“Within the span of a single quarter, year-over-year changes in demand went from -41% to +40%, a level of volatility that I have never seen in nearly 30 years of business,” he said.

Over the past two months, since the COVID-19 pandemic hit, Redfin’s online visits and customer inquiries have been growing at a faster clip than at any point in the last three years, Kelman added. 

“We’re inside a tornado, hiring agents, lenders and closing specialists at breakneck speed to keep up with demand, but also mindful that the bottom of the economy could fall out a second time,” he said.

Redfin has worked to adapt in the COVID-19 environment by creating new technologies and policies aimed at keeping customers and employees safe, he added. Those include:

Making it easier for customers to request an in person or virtual tour or listing appointment and giving agents the power to specify their preference for in-person or video appointments within Redfin’s scheduling softwareUpdating the web and mobile search experience to highlight homes with virtual walkthroughs and recorded video toursLaunching a new Agent Dashboard, allowing agents from any brokerage to upload a video tour or virtual walkthrough to RedfinLaunching a virtual comparative market analysis presentation for Redfin agents to present to a seller during consultation

Kelman said the company has also “welcomed back” most Redfin employees who were furloughed in early April and resumed hiring in a number of markets “to meet resurgence of customer demand.”

Looking ahead to the third quarter, Redfin issued guidance of revenue of between $214 million and $225 million, representing a year-over-year decrease between 10% and 6% compared to the third quarter of 2019. 

It also projected net income of between $18 million and $23 million, compared to net income of $6.8 million in the third quarter of 2019.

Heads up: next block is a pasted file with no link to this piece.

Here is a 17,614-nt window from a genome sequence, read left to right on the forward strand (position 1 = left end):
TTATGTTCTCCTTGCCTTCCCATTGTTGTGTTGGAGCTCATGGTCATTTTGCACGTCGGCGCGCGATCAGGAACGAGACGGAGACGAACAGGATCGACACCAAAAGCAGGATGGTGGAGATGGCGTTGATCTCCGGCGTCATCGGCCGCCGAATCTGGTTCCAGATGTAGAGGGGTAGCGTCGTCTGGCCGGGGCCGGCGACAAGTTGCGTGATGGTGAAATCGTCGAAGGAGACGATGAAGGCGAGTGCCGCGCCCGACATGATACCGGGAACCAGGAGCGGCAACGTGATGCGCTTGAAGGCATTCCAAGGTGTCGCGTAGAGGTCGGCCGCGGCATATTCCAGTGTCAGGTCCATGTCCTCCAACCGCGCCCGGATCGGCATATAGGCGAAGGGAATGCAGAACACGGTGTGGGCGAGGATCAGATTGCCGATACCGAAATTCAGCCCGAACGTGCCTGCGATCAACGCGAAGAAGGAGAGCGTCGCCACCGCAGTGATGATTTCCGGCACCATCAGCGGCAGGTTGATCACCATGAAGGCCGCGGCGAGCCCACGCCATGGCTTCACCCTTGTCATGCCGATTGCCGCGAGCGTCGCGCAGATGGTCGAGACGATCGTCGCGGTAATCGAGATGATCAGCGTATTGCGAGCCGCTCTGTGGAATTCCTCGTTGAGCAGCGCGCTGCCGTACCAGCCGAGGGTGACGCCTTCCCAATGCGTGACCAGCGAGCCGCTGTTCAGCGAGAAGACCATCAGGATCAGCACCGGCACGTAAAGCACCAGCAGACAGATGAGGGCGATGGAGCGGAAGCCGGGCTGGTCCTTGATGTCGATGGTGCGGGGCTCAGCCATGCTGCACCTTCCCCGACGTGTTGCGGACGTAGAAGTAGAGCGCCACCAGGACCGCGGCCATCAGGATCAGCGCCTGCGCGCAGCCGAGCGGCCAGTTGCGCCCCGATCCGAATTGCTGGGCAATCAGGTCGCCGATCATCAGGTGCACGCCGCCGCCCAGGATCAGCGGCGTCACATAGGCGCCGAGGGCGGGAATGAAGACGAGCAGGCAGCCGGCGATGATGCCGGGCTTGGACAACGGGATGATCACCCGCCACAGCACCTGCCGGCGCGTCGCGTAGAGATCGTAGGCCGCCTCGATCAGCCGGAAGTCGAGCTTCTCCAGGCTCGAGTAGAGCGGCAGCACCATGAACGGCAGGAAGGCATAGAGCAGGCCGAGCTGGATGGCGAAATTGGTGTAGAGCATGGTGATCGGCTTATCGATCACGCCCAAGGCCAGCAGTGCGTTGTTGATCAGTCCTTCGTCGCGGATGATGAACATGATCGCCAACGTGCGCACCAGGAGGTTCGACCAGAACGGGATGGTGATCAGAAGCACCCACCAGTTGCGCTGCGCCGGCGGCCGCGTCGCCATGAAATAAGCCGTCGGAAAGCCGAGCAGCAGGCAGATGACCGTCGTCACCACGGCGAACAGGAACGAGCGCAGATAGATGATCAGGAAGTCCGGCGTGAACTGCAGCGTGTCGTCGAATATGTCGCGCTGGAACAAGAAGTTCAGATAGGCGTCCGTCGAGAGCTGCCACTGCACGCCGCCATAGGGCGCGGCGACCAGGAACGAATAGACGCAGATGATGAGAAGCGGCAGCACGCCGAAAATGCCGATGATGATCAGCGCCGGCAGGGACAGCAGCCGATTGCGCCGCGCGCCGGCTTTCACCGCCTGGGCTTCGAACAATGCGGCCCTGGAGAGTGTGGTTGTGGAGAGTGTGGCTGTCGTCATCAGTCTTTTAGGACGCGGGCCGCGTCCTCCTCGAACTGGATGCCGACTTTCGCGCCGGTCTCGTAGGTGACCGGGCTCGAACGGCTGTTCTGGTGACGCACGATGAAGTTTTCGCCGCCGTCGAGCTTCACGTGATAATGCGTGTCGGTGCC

Realogy

Realogy Holdings Corp. on Thursday also announced its second-quarter earnings and they told a different story. The Madison, N.J.-based company reported revenue of $1.2 billion for the three months ended June 30, a year-over-year decrease of 27%, or $457 million, compared to $1.6 billion in Q2 2019.

Realogy also recorded net income of $28 million from continuing operations and a net loss of $14 million, or 12 cents per share, including discontinued operations for the second quarter. That compares to $69 million in net income, or 60 cents per share, in the same period last year.

Realogy CEO and president Ryan Schneider said the company “delivered substantial operating EBITDA” in the quarter as it moved quickly “to navigate through the turbulent environment.” 

EBITDA declined to $172 million in the second quarter, compared to $235 million in the same period last year. 

“We continued to enhance our digital technology offerings, invest in strategic priorities, and improve our balance sheet,” Schneider said. “We believe that progress, combined with recent positive market data, positions us well for the future.”
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Is student loan debt really the barrier to Millennial homeownership?

Is student loan debt really the barrier to Millennial homeownership?
On Wednesday, the Census Bureau reported a surprise increase in the homeownership rate, up from 65.3% to 67.9%.